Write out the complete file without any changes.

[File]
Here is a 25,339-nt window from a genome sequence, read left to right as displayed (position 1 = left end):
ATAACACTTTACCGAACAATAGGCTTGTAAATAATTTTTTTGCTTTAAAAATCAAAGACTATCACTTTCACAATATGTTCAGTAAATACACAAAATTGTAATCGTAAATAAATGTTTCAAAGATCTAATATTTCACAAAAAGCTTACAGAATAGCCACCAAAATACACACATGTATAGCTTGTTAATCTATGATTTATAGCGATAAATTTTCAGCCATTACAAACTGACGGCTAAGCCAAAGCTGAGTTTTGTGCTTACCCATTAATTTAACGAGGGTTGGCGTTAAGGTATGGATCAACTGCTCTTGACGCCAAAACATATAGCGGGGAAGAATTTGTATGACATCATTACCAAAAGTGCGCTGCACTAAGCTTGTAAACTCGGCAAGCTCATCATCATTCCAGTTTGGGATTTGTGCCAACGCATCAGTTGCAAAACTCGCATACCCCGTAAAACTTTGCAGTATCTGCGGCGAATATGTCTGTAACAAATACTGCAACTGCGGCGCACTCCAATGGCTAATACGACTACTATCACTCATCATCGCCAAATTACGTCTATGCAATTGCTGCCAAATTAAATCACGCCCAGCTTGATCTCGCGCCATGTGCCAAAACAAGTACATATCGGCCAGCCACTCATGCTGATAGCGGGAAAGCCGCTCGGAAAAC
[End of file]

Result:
Here is a 25,339-nt window from a genome sequence, read left to right as displayed (position 1 = left end):
ATAACACTTTACCGAACAATAGGCTTGTAAATAATTTTTTTGCTTTAAAAATCAAAGACTATCACTTTCACAATATGTTCAGTAAATACACAAAATTGTAATCGTAAATAAATGTTTCAAAGATCTAATATTTCACAAAAAGCTTACAGAATAGCCACCAAAATACACACATGTATAGCTTGTTAATCTATGATTTATAGCGATAAATTTTCAGCCATTACAAACTGACGGCTAAGCCAAAGCTGAGTTTTGTGCTTACCCATTAATTTAACGAGGGTTGGCGTTAAGGTATGGATCAACTGCTCTTGACGCCAAAACATATAGCGGGGAAGAATTTGTATGACATCATTACCAAAAGTGCGCTGCACTAAGCTTGTAAACTCGGCAAGCTCATCATCATTCCAGTTTGGGATTTGTGCCAACGCATCAGTTGCAAAACTCGCATACCCCGTAAAACTTTGCAGTATCTGCGGCGAATATGTCTGTAACAAATACTGCAACTGCGGCGCACTCCAATGGCTAATACGACTACTATCACTCATCATCGCCAAATTACGTCTATGCAATTGCTGCCAAATTAAATCACGCCCAGCTTGATCTCGCGCCATGTGCCAAAACAAGTACATATCGGCCAGCCACTCATGCTGATAGCGGGAAAGCCGCTCGGAAAAC